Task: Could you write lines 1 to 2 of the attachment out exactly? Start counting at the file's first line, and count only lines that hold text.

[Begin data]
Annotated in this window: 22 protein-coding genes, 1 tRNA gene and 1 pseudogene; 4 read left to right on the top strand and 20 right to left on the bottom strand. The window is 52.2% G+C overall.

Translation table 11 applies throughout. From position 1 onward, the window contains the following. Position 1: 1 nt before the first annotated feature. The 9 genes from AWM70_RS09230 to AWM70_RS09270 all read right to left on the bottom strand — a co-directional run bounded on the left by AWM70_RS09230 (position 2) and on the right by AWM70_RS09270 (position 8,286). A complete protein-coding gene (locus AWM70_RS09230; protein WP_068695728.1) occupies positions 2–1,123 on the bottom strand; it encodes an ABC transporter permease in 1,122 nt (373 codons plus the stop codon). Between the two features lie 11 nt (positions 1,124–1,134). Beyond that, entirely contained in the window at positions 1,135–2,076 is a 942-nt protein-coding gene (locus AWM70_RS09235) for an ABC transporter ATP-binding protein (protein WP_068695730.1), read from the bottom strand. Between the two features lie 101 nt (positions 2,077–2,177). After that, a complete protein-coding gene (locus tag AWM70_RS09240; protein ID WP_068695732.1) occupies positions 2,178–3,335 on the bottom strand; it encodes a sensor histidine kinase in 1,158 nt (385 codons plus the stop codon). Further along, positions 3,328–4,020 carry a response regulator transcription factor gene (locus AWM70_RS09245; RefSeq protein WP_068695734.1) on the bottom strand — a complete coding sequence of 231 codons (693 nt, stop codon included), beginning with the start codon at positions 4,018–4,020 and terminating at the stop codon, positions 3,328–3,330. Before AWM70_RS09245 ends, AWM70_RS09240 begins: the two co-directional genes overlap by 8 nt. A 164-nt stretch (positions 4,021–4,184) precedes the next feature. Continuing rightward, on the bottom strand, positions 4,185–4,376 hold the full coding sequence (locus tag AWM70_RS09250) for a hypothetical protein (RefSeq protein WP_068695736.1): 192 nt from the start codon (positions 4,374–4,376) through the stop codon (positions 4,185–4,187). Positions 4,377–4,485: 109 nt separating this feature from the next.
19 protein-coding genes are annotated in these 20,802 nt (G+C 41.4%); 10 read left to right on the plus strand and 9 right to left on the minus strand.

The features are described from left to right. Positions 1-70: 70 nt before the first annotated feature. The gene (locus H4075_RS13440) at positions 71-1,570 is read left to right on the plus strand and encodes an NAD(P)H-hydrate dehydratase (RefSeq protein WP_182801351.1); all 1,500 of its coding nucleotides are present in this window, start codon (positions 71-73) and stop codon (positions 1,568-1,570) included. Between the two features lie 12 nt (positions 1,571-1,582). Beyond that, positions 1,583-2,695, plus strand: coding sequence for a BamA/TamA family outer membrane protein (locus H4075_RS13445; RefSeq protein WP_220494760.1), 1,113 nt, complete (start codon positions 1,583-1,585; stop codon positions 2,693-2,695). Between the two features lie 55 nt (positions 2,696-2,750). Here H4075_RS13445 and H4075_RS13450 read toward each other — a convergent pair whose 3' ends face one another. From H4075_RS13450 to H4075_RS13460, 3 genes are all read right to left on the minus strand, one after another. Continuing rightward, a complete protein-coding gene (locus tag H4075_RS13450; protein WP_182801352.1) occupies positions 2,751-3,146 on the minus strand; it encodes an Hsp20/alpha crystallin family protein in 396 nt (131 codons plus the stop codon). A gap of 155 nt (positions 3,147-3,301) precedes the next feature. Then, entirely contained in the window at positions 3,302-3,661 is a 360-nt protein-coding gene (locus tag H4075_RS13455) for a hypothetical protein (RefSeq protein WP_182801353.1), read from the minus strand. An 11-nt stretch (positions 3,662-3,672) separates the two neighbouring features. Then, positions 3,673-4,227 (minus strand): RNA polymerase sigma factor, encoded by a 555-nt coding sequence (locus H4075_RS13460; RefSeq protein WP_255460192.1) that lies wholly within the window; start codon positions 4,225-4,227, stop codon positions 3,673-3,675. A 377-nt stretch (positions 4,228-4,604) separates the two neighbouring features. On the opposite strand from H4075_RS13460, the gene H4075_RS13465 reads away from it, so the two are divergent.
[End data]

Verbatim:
Annotated in this window: 22 protein-coding genes, 1 tRNA gene and 1 pseudogene; 4 read left to right on the top strand and 20 right to left on the bottom strand. The window is 52.2% G+C overall.

Translation table 11 applies throughout. From position 1 onward, the window contains the following. Position 1: 1 nt before the first annotated feature. The 9 genes from AWM70_RS09230 to AWM70_RS09270 all read right to left on the bottom strand — a co-directional run bounded on the left by AWM70_RS09230 (position 2) and on the right by AWM70_RS09270 (position 8,286). A complete protein-coding gene (locus AWM70_RS09230; protein WP_068695728.1) occupies positions 2–1,123 on the bottom strand; it encodes an ABC transporter permease in 1,122 nt (373 codons plus the stop codon). Between the two features lie 11 nt (positions 1,124–1,134). Beyond that, entirely contained in the window at positions 1,135–2,076 is a 942-nt protein-coding gene (locus AWM70_RS09235) for an ABC transporter ATP-binding protein (protein WP_068695730.1), read from the bottom strand. Between the two features lie 101 nt (positions 2,077–2,177). After that, a complete protein-coding gene (locus tag AWM70_RS09240; protein ID WP_068695732.1) occupies positions 2,178–3,335 on the bottom strand; it encodes a sensor histidine kinase in 1,158 nt (385 codons plus the stop codon). Further along, positions 3,328–4,020 carry a response regulator transcription factor gene (locus AWM70_RS09245; RefSeq protein WP_068695734.1) on the bottom strand — a complete coding sequence of 231 codons (693 nt, stop codon included), beginning with the start codon at positions 4,018–4,020 and terminating at the stop codon, positions 3,328–3,330. Before AWM70_RS09245 ends, AWM70_RS09240 begins: the two co-directional genes overlap by 8 nt. A 164-nt stretch (positions 4,021–4,184) precedes the next feature. Continuing rightward, on the bottom strand, positions 4,185–4,376 hold the full coding sequence (locus tag AWM70_RS09250) for a hypothetical protein (RefSeq protein WP_068695736.1): 192 nt from the start codon (positions 4,374–4,376) through the stop codon (positions 4,185–4,187). Positions 4,377–4,485: 109 nt separating this feature from the next.